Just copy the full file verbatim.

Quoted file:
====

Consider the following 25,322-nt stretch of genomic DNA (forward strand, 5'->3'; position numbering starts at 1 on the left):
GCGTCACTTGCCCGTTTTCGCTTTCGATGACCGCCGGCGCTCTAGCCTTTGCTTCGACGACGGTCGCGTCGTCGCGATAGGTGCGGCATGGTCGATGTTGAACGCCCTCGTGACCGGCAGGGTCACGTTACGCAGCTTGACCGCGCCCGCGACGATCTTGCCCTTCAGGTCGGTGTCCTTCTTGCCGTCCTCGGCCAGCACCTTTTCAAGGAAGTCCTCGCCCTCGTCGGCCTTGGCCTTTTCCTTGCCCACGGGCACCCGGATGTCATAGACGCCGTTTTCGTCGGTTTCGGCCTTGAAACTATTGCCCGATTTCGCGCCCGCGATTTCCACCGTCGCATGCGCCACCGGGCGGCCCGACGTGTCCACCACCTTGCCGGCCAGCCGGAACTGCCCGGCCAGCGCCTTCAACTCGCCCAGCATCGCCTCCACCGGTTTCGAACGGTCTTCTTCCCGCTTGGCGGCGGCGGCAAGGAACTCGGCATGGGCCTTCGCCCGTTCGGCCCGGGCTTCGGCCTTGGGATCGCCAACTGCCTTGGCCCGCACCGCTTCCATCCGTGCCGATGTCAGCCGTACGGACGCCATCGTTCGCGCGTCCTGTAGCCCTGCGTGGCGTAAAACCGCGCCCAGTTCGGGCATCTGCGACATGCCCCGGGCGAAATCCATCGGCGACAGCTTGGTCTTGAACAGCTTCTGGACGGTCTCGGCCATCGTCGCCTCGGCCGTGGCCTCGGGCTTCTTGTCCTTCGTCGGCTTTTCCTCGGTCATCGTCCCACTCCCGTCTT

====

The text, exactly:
Consider the following 25,322-nt stretch of genomic DNA (forward strand, 5'->3'; position numbering starts at 1 on the left):
GCGTCACTTGCCCGTTTTCGCTTTCGATGACCGCCGGCGCTCTAGCCTTTGCTTCGACGACGGTCGCGTCGTCGCGATAGGTGCGGCATGGTCGATGTTGAACGCCCTCGTGACCGGCAGGGTCACGTTACGCAGCTTGACCGCGCCCGCGACGATCTTGCCCTTCAGGTCGGTGTCCTTCTTGCCGTCCTCGGCCAGCACCTTTTCAAGGAAGTCCTCGCCCTCGTCGGCCTTGGCCTTTTCCTTGCCCACGGGCACCCGGATGTCATAGACGCCGTTTTCGTCGGTTTCGGCCTTGAAACTATTGCCCGATTTCGCGCCCGCGATTTCCACCGTCGCATGCGCCACCGGGCGGCCCGACGTGTCCACCACCTTGCCGGCCAGCCGGAACTGCCCGGCCAGCGCCTTCAACTCGCCCAGCATCGCCTCCACCGGTTTCGAACGGTCTTCTTCCCGCTTGGCGGCGGCGGCAAGGAACTCGGCATGGGCCTTCGCCCGTTCGGCCCGGGCTTCGGCCTTGGGATCGCCAACTGCCTTGGCCCGCACCGCTTCCATCCGTGCCGATGTCAGCCGTACGGACGCCATCGTTCGCGCGTCCTGTAGCCCTGCGTGGCGTAAAACCGCGCCCAGTTCGGGCATCTGCGACATGCCCCGGGCGAAATCCATCGGCGACAGCTTGGTCTTGAACAGCTTCTGGACGGTCTCGGCCATCGTCGCCTCGGCCGTGGCCTCGGGCTTCTTGTCCTTCGTCGGCTTTTCCTCGGTCATCGTCCCACTCCCGTCTT